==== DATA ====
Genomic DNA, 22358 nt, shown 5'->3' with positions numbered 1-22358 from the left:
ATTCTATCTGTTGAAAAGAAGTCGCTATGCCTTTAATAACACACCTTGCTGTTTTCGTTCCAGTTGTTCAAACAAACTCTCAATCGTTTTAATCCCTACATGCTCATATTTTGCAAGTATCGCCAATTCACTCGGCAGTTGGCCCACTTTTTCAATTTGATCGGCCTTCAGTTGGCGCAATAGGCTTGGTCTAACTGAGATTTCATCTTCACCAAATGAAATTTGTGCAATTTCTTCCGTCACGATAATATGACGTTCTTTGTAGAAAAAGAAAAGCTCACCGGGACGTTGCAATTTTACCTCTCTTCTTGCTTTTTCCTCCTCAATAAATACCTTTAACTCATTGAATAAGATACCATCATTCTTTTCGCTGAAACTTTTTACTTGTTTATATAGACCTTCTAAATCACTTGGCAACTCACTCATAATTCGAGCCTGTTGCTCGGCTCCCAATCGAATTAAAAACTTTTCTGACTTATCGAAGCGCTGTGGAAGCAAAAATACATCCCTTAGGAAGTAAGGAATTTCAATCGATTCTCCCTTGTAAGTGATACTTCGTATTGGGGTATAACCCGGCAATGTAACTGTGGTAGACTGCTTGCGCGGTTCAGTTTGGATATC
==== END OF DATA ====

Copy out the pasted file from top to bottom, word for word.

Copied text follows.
Genomic DNA, 22358 nt, shown 5'->3' with positions numbered 1-22358 from the left:
ATTCTATCTGTTGAAAAGAAGTCGCTATGCCTTTAATAACACACCTTGCTGTTTTCGTTCCAGTTGTTCAAACAAACTCTCAATCGTTTTAATCCCTACATGCTCATATTTTGCAAGTATCGCCAATTCACTCGGCAGTTGGCCCACTTTTTCAATTTGATCGGCCTTCAGTTGGCGCAATAGGCTTGGTCTAACTGAGATTTCATCTTCACCAAATGAAATTTGTGCAATTTCTTCCGTCACGATAATATGACGTTCTTTGTAGAAAAAGAAAAGCTCACCGGGACGTTGCAATTTTACCTCTCTTCTTGCTTTTTCCTCCTCAATAAATACCTTTAACTCATTGAATAAGATACCATCATTCTTTTCGCTGAAACTTTTTACTTGTTTATATAGACCTTCTAAATCACTTGGCAACTCACTCATAATTCGAGCCTGTTGCTCGGCTCCCAATCGAATTAAAAACTTTTCTGACTTATCGAAGCGCTGTGGAAGCAAAAATACATCCCTTAGGAAGTAAGGAATTTCAATCGATTCTCCCTTGTAAGTGATACTTCGTATTGGGGTATAACCCGGCAATGTAACTGTGGTAGACTGCTTGCGCGGTTCAGTTTGGATATC